Skip to comments.National Assoc. Of Scholars Recommended Book List
Posted on 05/30/2017 4:13:27 AM PDT by iowamark
Here are 115 books the NAS recommends for colleges and universities with common reading programs. The first list contains 80 books appropriate in level of difficulty and length for any college freshman. The second list contains 30 more ambitious choices...
Recommended Books for More Ambitious College Common Reading Programs
MATTHEW ARNOLD CULTURE AND ANARCHY (1869)
The point of culture is the pursuit of perfection; the uncultured are mere Philistines. Arnold eloquently articulates the High Victorian ideal of culture as singular and normativea valuable corrective to the modern view of culture as plural and descriptive. Students will learn to consider what they should do during college to acquire culture and leave off Philistinism.
JACQUES BARZUN BERLIOZ AND HIS CENTURY: AN INTRODUCTION TO THE AGE OF ROMANTICISM (1950)
An exemplar of intellectual history, which brings alive the great romantic French composer Hector Berlioz. Barzun shows how to conduct a sympathetic evocation of the past, and lets us know both what was new and valuable about Romanticism and how Romantic we still are.
RUTH BENEDICT PATTERNS OF CULTURE (1934)
Benedicts classic of anthropology beautifully describes the varying cultures of the Pueblo, the Kwakiutl, and the Dobu. Students will find an eloquent account of the concept of cultural relativismand also discover how deeply rooted that concept is in the Wests intellectual traditions and academic disciplines.
HAROLD BLOOM THE WESTERN CANON (1994)
Blooms enthusiasm for great books is infectious. Students wont have read many of the books he discusses but will want to.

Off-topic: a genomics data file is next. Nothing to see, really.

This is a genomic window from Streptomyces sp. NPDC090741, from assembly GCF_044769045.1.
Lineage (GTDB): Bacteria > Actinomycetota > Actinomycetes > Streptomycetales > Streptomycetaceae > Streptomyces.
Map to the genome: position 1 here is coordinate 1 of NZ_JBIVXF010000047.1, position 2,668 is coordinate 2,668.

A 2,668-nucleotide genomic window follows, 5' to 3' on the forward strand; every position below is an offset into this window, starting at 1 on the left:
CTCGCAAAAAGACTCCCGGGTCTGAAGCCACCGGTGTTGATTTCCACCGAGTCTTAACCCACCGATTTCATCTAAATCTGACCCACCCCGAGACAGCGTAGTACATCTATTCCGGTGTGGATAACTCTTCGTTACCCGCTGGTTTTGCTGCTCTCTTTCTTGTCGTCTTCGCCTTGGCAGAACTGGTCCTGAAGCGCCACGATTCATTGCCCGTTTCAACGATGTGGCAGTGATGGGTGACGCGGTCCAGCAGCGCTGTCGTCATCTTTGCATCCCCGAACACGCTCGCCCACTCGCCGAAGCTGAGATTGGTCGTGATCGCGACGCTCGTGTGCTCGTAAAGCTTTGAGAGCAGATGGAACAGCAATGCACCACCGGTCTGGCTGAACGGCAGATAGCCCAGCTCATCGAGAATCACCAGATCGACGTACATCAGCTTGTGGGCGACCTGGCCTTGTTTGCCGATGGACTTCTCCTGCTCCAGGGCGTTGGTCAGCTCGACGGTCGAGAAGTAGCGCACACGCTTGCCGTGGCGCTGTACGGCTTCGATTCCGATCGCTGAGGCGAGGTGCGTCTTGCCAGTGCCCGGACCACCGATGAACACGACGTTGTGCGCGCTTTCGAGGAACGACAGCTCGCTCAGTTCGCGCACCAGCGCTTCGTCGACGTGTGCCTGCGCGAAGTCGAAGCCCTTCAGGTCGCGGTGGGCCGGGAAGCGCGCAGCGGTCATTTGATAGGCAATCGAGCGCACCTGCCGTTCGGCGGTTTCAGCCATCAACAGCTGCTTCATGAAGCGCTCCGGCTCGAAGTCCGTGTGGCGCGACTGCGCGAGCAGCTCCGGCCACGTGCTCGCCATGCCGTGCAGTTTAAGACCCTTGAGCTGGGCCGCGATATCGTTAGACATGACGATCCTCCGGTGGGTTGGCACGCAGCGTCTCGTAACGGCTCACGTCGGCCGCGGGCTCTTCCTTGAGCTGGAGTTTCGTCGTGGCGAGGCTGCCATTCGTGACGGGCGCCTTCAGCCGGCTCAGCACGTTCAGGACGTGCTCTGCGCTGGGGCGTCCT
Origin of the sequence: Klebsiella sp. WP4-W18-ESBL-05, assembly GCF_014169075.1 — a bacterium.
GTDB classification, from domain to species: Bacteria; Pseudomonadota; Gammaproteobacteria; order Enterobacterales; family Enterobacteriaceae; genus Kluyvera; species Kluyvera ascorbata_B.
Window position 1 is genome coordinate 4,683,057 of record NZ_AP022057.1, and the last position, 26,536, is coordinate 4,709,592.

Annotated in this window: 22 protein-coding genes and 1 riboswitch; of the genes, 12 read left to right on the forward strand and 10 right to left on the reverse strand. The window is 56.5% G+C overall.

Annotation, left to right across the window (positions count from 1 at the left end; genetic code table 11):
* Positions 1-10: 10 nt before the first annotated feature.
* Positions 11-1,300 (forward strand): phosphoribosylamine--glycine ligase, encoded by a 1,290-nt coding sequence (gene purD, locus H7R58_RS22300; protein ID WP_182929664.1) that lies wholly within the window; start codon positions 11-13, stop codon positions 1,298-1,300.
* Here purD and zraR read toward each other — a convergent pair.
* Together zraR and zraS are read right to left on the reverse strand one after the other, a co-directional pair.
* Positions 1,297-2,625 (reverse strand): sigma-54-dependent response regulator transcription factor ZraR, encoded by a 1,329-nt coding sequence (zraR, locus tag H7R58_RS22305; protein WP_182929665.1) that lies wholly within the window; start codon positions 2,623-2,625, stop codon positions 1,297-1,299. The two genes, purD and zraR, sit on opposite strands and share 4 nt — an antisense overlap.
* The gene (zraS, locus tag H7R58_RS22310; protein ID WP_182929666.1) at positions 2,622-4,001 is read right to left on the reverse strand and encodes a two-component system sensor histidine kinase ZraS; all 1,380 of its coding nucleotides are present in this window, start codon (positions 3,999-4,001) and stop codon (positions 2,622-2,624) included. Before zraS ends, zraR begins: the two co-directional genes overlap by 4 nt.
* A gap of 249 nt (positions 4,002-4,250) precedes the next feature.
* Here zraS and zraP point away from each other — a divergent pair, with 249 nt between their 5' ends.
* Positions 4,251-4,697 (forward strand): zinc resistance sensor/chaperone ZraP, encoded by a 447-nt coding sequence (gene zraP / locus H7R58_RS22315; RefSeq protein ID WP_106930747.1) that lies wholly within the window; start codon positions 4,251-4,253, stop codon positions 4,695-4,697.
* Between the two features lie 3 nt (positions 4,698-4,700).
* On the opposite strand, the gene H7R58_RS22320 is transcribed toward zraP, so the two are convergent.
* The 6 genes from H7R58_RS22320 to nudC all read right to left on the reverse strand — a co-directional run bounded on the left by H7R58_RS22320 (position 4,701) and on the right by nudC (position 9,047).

BENVENUTO CELLINI THE AUTOBIOGRAPHY OF BENUTO CELLINI (1558-1563)
Goldsmith, soldier, sculptor, and musician, Cellinis life embodied the gusto and ambition of the Renaissance. Cellinis autobiography is the standard by which to measure milk-and-water memoirsas his life is the standard by which to measure milk-and-water lives. Especially recommended for colleges with concentrations in the fine arts.
MIGUEL DE CERVANTES DON QUIXOTE (1605)
Is Don Quixote a hero, a fool, a madmanor all three? Don Quixote is a rich, gargantuan saga of the adventures of the iconic windmill-tilting knight-errant Don Quixote and his faithful squire Sancho Panza. The book has been called the first modern novel, and Harold Bloom writes that the tale of Don Quixotes impossible quest contains within itself all the novels that have followed in its sublime wake. The book might be the longest work a college student will ever read, but it will also be the most memorable.
WHITTAKER CHAMBERS WITNESS (1952)
A former Communist and Soviet spy, Chambers repented and exposed former State Department official Alger Hiss as a fellow Communist and spy. Hiss denied the allegation but evidence emerged that Chambers was right. Though the statute of limitations on espionage had run out, Hiss went to prison on a perjury conviction. In Witness, Chambers goes beyond the details of this case to offer a broad reflection on the course of twentieth-century history and the fate of Western civilization as it faced the challenge of totalitarian Communism...
See also NAS recommended programs:
“Here is a list of excellent programs in American studies, Western civilization, Great Books, free institutions, and the study of the Constitution and democratic government. These campus-based programs help restore rising generations attention to important but increasingly neglected ideas.”